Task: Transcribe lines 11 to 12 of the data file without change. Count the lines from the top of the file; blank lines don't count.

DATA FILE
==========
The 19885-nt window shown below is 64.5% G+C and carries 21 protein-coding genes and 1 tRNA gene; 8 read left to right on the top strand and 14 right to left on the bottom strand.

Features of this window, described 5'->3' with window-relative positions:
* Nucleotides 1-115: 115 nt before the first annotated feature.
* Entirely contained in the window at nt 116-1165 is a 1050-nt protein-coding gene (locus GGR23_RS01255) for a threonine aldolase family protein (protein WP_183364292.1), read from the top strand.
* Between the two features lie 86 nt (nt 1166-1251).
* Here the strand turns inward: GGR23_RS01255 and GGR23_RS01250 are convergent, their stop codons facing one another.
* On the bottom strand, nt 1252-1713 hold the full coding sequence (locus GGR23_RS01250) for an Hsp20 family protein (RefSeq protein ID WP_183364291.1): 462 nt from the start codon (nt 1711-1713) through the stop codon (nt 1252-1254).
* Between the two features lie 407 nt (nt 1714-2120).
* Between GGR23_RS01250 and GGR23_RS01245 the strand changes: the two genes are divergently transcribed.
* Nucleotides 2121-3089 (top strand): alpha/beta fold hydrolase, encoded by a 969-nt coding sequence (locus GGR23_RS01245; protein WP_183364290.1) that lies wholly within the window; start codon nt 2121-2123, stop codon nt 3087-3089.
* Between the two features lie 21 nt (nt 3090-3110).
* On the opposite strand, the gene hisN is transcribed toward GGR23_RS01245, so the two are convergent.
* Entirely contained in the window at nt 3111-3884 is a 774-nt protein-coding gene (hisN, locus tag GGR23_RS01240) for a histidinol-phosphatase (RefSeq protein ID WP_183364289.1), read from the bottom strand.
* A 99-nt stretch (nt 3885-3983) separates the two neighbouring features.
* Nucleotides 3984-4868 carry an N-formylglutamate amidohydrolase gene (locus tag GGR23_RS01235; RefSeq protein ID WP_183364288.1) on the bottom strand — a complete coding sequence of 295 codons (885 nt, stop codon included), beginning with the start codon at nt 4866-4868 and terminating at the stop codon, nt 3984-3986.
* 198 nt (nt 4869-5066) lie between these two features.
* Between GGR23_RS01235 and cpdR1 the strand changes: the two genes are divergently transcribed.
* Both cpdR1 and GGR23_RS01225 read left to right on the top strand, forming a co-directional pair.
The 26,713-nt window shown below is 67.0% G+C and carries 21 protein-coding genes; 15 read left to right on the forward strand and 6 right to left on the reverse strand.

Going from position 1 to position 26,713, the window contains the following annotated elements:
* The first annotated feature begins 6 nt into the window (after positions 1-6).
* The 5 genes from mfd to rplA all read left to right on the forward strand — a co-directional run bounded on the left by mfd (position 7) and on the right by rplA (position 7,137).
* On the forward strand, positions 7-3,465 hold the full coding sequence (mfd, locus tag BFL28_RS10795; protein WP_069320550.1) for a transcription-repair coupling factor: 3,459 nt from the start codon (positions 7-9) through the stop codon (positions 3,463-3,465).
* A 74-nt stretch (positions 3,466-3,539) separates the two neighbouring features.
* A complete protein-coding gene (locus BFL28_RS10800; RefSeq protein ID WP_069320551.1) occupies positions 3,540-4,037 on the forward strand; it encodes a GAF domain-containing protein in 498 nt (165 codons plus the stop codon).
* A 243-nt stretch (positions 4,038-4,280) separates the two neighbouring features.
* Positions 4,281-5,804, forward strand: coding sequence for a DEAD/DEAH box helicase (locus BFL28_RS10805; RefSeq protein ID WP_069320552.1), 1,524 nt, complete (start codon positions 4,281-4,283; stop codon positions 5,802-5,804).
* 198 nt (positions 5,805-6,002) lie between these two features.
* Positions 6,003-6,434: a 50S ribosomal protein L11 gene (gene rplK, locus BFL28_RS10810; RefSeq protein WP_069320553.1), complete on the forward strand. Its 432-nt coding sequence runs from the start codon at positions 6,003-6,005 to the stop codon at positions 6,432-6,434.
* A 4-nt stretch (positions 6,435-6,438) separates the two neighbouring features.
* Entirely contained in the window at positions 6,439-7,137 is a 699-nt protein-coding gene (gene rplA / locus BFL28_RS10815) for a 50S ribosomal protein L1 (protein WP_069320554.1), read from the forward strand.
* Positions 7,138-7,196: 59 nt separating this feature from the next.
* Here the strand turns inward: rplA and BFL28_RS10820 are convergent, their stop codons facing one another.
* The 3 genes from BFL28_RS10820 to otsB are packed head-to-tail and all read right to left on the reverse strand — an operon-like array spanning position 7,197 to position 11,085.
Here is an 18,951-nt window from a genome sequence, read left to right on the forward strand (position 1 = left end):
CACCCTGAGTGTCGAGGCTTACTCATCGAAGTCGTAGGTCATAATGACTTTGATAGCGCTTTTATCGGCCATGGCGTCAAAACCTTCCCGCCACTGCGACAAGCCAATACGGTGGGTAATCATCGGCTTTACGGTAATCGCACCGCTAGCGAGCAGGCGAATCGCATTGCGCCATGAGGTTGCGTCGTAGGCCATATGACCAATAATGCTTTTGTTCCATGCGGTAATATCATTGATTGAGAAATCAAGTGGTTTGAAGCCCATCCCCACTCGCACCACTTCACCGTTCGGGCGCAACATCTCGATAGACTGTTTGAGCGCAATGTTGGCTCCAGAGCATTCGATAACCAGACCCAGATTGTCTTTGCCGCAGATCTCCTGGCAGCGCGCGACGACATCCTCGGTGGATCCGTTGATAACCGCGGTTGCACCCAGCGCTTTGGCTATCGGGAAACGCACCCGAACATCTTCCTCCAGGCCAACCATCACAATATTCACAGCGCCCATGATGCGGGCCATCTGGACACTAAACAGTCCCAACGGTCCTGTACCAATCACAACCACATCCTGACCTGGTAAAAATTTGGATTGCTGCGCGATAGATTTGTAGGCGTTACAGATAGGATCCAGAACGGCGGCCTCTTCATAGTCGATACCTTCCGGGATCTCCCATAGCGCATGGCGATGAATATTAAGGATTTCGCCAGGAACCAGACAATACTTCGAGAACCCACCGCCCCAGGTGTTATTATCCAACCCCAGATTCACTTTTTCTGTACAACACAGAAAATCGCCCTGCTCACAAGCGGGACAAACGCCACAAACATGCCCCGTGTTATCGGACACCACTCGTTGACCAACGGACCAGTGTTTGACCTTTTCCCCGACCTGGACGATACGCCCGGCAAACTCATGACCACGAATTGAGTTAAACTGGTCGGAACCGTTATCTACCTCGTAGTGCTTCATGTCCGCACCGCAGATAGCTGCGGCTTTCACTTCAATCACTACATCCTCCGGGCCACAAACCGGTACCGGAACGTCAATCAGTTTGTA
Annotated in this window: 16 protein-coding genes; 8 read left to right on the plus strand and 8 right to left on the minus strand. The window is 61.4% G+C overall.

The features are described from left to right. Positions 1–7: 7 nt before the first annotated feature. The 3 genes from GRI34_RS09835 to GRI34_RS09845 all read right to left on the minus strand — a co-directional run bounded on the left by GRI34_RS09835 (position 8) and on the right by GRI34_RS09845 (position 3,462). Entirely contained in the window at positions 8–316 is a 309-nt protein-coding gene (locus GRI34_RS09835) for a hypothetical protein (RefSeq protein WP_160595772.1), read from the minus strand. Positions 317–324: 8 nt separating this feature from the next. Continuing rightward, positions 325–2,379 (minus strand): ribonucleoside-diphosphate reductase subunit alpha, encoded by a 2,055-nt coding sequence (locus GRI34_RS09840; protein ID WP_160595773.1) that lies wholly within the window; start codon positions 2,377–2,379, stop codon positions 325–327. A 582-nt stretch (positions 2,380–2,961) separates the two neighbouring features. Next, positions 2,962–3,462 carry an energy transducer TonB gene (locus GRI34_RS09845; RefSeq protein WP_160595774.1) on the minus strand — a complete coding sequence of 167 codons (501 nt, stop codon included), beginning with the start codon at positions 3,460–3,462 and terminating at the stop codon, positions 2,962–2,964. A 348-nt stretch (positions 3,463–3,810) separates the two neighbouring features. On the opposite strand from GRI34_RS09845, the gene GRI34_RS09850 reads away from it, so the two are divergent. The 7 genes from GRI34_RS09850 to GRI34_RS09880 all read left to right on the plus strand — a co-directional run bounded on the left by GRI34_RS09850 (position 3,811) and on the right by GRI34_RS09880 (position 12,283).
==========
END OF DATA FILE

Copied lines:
* Between the two features lie 21 nt (nt 3090-3110).
* On the opposite strand, the gene hisN is transcribed toward GGR23_RS01245, so the two are convergent.